The economic slow-down of recent months has left the claimant count hovering at just 4,800 more than the symbolically tantalising 1 million figure. Despite being the lowest unemployment level since December 1975, recent signs are not encouraging. Data released last month showed employment growth to have fallen very slightly - for the first time in 7 years.
Confidence has not been helped by a gloomy set of US economic data over the Christmas break followed by unemployment numbers released on February 2nd that confirmed a significant slow-down. With US unemployment rising suddenly from 4.0% to 4.2% pundits have started to fear that a recession might cross the Atlantic. They are probably over-pessimistic.
But the Government has started to privately worry about a downturn affecting Britain's industrial regions. These are Labour's electoral heartlands and, although this has considerable political saliency, the Government's concern is well intentioned. Manufacturing employment has been on the slide almost continuously since the election. In the last 2 years alone, industry has declined by 310,000 jobs - a fall of almost 8%. Over this period service jobs have more than compensated - growing by over ½ million. However, this dislocating effect of so much change has started to tell.
Most of these lay-offs do not make the headlines. But large scale factory closures have recently loomed over steel making at Llanwern and cars at Dagenham and Luton and the Government has found this unsettling. At just 3 locations, up to 10,000 workers could lose their jobs - sending shock waves of secondary lay-offs and closures in supply industries that might see up to 6 times as many people also become jobless.
Displacement on this scale calls for a significant Government response.
But until recently, this has not appeared necessary with the claimant unemployment totals falling dramatically. Inflow to the count has declined from nearly 300,000 a month in mid 1997 to around 240,000 a month most recently. The inflow has been matched by corresponding outflows - the number of people losing their job and moving to another punctuated by a spell of unemployment - and has remained pretty stable over the last year.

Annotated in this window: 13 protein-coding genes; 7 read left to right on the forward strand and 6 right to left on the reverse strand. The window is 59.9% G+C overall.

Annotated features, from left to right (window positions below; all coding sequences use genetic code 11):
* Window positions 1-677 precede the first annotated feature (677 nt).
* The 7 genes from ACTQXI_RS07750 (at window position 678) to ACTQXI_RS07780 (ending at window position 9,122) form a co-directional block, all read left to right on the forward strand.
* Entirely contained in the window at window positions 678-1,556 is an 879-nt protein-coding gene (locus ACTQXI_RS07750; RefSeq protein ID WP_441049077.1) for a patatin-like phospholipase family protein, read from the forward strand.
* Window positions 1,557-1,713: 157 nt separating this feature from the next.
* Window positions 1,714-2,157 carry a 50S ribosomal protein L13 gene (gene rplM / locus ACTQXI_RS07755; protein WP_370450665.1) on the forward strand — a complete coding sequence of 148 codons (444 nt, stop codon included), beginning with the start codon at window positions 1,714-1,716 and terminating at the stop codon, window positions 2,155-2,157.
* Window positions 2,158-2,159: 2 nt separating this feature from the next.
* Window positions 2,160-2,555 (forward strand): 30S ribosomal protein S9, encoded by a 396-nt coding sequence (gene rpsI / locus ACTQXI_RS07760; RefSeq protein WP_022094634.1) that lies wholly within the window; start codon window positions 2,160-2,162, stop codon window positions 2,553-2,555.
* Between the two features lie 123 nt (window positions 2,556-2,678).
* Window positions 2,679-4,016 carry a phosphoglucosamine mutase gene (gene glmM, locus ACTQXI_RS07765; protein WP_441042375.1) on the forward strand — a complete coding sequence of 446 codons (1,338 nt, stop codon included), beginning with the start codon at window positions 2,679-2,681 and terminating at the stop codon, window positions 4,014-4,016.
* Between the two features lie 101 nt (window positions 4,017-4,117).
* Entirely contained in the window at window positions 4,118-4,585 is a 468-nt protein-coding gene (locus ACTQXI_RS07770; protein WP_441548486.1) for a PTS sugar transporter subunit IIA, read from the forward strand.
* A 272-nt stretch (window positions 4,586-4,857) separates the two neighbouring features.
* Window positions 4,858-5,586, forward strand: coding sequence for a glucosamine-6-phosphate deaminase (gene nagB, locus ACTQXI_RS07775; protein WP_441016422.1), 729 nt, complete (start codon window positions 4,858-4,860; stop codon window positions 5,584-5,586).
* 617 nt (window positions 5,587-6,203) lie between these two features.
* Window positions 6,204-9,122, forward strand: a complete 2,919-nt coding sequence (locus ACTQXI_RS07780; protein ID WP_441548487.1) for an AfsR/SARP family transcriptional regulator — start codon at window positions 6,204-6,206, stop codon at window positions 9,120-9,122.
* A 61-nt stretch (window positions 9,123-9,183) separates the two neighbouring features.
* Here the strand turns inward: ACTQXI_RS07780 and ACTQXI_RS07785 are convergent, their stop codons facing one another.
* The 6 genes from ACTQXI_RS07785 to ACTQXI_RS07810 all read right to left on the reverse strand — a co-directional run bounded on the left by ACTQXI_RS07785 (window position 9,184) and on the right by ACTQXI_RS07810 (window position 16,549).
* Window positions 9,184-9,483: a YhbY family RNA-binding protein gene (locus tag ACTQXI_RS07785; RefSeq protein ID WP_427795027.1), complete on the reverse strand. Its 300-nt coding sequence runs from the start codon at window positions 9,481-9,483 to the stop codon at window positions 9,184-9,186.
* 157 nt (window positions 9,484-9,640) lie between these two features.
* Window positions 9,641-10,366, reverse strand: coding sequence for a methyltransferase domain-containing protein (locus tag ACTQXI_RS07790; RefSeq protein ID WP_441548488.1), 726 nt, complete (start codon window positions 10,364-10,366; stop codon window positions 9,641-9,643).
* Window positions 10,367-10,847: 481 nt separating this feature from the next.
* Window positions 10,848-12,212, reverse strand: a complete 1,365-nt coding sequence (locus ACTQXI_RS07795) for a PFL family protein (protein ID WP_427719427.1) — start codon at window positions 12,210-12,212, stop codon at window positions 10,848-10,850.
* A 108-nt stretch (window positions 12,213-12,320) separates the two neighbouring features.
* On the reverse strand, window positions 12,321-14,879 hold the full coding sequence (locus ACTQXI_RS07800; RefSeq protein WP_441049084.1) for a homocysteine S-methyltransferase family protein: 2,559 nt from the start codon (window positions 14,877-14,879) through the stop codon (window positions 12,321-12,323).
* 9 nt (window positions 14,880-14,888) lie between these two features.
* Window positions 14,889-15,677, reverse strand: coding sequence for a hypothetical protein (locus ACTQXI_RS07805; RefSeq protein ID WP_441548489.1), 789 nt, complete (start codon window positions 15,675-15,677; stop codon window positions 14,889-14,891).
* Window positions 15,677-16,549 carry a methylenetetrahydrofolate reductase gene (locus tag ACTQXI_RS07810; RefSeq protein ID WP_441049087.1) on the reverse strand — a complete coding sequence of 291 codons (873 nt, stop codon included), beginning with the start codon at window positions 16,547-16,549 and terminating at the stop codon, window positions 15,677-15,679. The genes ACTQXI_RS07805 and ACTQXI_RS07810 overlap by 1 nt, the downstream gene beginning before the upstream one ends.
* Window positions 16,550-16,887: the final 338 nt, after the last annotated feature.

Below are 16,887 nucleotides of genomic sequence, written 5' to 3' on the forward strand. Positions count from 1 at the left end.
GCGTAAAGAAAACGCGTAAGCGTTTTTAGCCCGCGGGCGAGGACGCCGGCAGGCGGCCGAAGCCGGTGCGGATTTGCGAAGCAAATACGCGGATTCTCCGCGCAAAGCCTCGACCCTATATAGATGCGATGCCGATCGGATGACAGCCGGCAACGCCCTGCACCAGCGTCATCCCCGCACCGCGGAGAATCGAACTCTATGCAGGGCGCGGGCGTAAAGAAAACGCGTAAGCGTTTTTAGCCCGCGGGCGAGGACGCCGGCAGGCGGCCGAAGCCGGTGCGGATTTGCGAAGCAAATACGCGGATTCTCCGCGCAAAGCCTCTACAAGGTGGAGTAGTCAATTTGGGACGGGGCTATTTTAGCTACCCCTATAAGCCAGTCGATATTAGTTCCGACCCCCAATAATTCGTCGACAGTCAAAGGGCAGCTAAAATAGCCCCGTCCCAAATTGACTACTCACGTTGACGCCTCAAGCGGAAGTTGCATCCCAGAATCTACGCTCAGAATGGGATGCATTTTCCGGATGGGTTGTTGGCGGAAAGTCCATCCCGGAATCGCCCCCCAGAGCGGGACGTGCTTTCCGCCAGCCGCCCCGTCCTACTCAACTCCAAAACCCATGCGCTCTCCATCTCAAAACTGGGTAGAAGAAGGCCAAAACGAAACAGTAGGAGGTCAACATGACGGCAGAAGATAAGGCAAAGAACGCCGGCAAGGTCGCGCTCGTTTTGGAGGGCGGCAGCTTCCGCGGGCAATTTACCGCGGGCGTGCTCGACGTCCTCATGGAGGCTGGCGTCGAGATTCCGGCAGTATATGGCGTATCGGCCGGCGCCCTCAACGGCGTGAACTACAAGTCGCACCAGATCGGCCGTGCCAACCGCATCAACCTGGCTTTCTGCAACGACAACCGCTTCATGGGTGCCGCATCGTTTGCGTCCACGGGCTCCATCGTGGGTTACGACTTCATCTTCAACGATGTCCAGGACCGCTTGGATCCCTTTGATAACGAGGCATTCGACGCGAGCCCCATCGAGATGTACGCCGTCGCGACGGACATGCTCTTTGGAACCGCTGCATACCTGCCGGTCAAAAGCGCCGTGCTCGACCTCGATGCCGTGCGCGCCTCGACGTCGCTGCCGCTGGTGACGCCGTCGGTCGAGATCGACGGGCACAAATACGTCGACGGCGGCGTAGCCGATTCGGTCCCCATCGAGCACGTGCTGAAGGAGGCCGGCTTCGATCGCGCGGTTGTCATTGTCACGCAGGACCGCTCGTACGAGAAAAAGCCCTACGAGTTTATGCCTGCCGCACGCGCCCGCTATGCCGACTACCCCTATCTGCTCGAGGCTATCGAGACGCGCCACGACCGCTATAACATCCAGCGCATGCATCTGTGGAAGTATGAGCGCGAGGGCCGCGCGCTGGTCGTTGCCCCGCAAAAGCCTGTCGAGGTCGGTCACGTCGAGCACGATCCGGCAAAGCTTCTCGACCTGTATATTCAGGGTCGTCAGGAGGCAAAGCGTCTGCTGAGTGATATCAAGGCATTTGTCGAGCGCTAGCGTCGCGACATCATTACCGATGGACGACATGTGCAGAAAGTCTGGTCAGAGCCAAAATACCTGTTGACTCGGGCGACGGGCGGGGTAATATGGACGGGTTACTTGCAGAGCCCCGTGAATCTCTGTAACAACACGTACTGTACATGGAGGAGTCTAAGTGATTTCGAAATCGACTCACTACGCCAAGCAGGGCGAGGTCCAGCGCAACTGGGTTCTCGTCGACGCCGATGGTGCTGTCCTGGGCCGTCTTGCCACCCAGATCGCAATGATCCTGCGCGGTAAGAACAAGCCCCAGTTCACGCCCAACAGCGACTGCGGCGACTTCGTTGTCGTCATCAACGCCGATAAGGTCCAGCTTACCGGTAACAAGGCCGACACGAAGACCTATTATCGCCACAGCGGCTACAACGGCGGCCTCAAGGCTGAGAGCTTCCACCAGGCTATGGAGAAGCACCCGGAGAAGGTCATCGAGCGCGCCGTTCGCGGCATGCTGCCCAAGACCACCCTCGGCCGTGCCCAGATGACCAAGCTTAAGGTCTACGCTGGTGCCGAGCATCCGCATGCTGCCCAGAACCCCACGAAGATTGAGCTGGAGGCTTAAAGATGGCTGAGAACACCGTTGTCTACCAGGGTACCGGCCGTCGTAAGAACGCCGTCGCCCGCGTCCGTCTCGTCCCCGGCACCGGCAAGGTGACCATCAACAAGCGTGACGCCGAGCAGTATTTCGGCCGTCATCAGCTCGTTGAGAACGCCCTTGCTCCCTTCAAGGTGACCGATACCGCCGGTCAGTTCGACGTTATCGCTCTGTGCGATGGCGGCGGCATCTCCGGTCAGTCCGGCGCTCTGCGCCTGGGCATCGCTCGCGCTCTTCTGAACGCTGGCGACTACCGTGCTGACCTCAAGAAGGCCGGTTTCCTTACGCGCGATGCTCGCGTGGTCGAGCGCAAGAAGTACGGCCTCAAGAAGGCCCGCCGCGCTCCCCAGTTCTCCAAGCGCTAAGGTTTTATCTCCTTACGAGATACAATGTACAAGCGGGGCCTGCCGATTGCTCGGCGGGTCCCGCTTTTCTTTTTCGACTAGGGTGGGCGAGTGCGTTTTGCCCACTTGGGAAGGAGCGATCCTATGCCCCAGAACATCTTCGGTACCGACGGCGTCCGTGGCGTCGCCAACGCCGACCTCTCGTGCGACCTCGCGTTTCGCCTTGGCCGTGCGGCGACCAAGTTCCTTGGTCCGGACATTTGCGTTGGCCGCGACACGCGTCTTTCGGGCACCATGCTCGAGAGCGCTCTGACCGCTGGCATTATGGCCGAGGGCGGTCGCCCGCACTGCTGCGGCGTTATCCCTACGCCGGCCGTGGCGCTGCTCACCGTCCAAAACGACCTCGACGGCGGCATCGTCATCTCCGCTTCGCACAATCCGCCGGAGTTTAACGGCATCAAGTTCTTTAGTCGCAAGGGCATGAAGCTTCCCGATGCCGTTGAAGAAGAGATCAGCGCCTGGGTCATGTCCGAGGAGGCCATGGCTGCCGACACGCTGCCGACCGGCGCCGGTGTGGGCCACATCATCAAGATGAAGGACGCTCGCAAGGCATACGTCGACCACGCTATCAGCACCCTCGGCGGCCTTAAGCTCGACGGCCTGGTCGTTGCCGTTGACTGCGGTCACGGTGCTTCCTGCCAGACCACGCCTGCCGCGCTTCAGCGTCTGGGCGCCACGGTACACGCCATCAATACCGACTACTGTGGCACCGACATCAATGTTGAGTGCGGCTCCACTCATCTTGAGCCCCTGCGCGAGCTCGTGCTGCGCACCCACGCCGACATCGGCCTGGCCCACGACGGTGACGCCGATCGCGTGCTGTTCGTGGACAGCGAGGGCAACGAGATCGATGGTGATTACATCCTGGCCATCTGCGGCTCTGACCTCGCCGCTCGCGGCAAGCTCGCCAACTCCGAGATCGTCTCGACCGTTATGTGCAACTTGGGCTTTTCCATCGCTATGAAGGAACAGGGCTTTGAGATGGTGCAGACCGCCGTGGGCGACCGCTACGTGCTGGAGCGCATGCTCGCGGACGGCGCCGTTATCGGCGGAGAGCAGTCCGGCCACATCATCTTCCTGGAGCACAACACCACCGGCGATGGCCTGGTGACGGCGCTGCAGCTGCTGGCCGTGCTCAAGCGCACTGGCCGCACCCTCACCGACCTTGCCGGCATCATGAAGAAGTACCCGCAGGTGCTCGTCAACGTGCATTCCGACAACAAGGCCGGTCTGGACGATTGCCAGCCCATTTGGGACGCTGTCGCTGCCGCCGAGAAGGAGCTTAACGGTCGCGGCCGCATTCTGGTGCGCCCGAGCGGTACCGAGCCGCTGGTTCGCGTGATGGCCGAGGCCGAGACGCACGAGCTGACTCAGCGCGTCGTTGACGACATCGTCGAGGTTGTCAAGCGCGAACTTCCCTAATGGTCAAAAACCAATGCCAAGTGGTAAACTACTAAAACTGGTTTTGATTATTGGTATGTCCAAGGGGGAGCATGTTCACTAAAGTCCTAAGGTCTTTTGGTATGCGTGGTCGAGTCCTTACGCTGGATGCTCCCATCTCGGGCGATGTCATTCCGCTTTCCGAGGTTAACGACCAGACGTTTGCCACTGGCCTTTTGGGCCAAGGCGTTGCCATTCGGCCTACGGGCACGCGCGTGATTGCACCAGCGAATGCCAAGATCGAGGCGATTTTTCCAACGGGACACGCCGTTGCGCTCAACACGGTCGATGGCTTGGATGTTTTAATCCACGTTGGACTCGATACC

However, the absolute decline in employment caused by job losses in manufacture are different. These jobs are in areas that do not have especially buoyant service sectors; displaced workers tend to be older and will face age discrimination; they will usually have had long spells of unbroken employment and possess high levels of industry-specific craft skills. These factors make it very much harder to switch from one kind of job to another.
That's why the Government has responded with a Job Transition Service that is based on the Employment Service's Rapid Response Teams that are parachuted into areas facing large scale redundancies (see page 10). But this approach has some flaws:
Lastly, the Government should get on with "Mature Apprenticeships". Ministers keep regularly hinting about Modern Apprenticeship-style frameworks for older workers. But the Employment Service might not be the best agency to fund and manage these experiments. Instead, the Learning and Skills Council should start delivering its mandate to ensure effective Adult Learning - rather than graft another training offer on to the Employment Service's mix of Occupational Training.